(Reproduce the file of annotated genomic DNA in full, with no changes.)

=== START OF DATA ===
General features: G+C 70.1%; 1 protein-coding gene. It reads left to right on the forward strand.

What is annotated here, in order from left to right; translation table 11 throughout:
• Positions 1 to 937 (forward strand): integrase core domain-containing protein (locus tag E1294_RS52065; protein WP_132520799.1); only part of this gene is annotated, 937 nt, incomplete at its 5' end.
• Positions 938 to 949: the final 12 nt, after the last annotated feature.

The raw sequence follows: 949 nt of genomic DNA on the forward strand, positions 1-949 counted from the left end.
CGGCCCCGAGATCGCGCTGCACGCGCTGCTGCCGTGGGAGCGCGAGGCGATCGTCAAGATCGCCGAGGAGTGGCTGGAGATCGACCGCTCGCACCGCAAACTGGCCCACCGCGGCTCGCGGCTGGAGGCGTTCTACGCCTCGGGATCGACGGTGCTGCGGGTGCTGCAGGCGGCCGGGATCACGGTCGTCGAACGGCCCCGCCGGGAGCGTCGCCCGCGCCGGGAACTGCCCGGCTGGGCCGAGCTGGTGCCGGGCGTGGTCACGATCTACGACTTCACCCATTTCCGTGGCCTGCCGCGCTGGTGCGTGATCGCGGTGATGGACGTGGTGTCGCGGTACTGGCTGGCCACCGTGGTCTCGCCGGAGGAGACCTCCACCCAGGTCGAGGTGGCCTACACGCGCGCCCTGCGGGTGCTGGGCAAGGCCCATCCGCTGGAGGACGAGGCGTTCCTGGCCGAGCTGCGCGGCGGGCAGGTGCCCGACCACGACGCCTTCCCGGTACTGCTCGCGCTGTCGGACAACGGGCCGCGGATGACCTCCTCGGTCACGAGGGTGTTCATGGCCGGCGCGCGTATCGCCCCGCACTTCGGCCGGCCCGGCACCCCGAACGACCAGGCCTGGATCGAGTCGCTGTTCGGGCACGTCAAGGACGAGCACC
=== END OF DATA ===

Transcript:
General features: G+C 70.1%; 1 protein-coding gene. It reads left to right on the forward strand.

What is annotated here, in order from left to right; translation table 11 throughout:
• Positions 1 to 937 (forward strand): integrase core domain-containing protein (locus tag E1294_RS52065; protein WP_132520799.1); only part of this gene is annotated, 937 nt, incomplete at its 5' end.
• Positions 938 to 949: the final 12 nt, after the last annotated feature.

The raw sequence follows: 949 nt of genomic DNA on the forward strand, positions 1-949 counted from the left end.
CGGCCCCGAGATCGCGCTGCACGCGCTGCTGCCGTGGGAGCGCGAGGCGATCGTCAAGATCGCCGAGGAGTGGCTGGAGATCGACCGCTCGCACCGCAAACTGGCCCACCGCGGCTCGCGGCTGGAGGCGTTCTACGCCTCGGGATCGACGGTGCTGCGGGTGCTGCAGGCGGCCGGGATCACGGTCGTCGAACGGCCCCGCCGGGAGCGTCGCCCGCGCCGGGAACTGCCCGGCTGGGCCGAGCTGGTGCCGGGCGTGGTCACGATCTACGACTTCACCCATTTCCGTGGCCTGCCGCGCTGGTGCGTGATCGCGGTGATGGACGTGGTGTCGCGGTACTGGCTGGCCACCGTGGTCTCGCCGGAGGAGACCTCCACCCAGGTCGAGGTGGCCTACACGCGCGCCCTGCGGGTGCTGGGCAAGGCCCATCCGCTGGAGGACGAGGCGTTCCTGGCCGAGCTGCGCGGCGGGCAGGTGCCCGACCACGACGCCTTCCCGGTACTGCTCGCGCTGTCGGACAACGGGCCGCGGATGACCTCCTCGGTCACGAGGGTGTTCATGGCCGGCGCGCGTATCGCCCCGCACTTCGGCCGGCCCGGCACCCCGAACGACCAGGCCTGGATCGAGTCGCTGTTCGGGCACGTCAAGGACGAGCACC